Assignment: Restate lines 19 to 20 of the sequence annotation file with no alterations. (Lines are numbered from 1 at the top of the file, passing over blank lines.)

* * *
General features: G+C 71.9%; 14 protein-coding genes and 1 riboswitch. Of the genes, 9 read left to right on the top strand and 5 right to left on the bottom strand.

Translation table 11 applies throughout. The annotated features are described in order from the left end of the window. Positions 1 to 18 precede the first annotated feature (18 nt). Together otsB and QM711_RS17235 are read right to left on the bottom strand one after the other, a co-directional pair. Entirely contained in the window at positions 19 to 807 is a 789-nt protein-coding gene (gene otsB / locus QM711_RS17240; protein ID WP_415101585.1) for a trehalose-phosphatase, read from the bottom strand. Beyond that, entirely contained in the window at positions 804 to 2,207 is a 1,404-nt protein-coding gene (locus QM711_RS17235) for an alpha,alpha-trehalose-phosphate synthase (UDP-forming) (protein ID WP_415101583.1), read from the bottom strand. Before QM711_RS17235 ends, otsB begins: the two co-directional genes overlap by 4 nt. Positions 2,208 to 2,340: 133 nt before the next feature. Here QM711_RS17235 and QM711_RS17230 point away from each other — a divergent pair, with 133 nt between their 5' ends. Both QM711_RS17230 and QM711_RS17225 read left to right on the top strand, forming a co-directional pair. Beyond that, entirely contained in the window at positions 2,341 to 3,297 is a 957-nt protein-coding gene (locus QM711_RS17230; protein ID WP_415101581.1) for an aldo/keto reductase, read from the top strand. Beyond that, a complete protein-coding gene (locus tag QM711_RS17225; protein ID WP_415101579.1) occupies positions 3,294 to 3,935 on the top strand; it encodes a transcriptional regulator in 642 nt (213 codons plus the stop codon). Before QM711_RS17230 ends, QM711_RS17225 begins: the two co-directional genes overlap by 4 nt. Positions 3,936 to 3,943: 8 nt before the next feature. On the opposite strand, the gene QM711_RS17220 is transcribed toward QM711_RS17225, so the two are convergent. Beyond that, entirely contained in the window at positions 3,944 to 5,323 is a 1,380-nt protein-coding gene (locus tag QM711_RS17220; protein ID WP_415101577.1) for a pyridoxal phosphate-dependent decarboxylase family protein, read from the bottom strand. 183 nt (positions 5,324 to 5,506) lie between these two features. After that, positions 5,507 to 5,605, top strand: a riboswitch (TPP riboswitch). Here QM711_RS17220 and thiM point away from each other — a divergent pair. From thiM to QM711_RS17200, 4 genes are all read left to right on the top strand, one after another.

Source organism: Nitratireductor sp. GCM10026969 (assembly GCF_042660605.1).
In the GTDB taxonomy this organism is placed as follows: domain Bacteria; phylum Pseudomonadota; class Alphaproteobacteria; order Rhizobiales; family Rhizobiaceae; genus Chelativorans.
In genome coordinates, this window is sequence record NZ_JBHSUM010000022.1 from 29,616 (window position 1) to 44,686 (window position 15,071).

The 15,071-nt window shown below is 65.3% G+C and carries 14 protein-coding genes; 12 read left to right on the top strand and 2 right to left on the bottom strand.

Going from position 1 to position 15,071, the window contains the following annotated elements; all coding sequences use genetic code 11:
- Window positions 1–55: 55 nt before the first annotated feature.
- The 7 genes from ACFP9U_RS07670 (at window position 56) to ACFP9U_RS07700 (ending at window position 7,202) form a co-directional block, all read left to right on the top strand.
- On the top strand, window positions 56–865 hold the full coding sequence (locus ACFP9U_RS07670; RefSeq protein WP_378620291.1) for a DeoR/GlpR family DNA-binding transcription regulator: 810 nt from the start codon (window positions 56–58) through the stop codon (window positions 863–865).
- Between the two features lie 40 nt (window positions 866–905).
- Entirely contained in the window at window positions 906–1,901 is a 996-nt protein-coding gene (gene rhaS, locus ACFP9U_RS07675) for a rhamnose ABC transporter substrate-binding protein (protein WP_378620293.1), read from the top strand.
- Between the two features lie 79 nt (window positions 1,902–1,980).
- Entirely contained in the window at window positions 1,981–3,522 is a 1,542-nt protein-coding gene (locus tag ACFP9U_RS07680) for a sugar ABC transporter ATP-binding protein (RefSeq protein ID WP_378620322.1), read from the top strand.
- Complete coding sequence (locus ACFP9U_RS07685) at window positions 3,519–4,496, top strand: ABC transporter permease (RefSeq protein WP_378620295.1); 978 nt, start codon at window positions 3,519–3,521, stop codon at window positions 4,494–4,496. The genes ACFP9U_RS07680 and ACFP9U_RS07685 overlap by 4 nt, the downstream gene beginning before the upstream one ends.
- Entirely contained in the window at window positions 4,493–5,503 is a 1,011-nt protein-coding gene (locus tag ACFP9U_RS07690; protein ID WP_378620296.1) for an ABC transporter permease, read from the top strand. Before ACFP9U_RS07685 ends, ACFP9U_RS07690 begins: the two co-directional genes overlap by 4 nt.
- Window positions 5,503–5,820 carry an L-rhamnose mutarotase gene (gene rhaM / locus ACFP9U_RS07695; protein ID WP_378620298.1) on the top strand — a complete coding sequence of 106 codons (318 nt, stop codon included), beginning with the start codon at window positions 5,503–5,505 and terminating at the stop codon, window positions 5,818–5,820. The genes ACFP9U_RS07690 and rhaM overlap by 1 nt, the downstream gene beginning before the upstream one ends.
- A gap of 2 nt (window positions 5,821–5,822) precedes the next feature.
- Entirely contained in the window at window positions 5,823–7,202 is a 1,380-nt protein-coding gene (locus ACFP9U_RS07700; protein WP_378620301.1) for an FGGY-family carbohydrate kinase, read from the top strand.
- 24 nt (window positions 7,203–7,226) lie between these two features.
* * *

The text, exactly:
- Entirely contained in the window at window positions 5,823–7,202 is a 1,380-nt protein-coding gene (locus ACFP9U_RS07700; protein WP_378620301.1) for an FGGY-family carbohydrate kinase, read from the top strand.
- 24 nt (window positions 7,203–7,226) lie between these two features.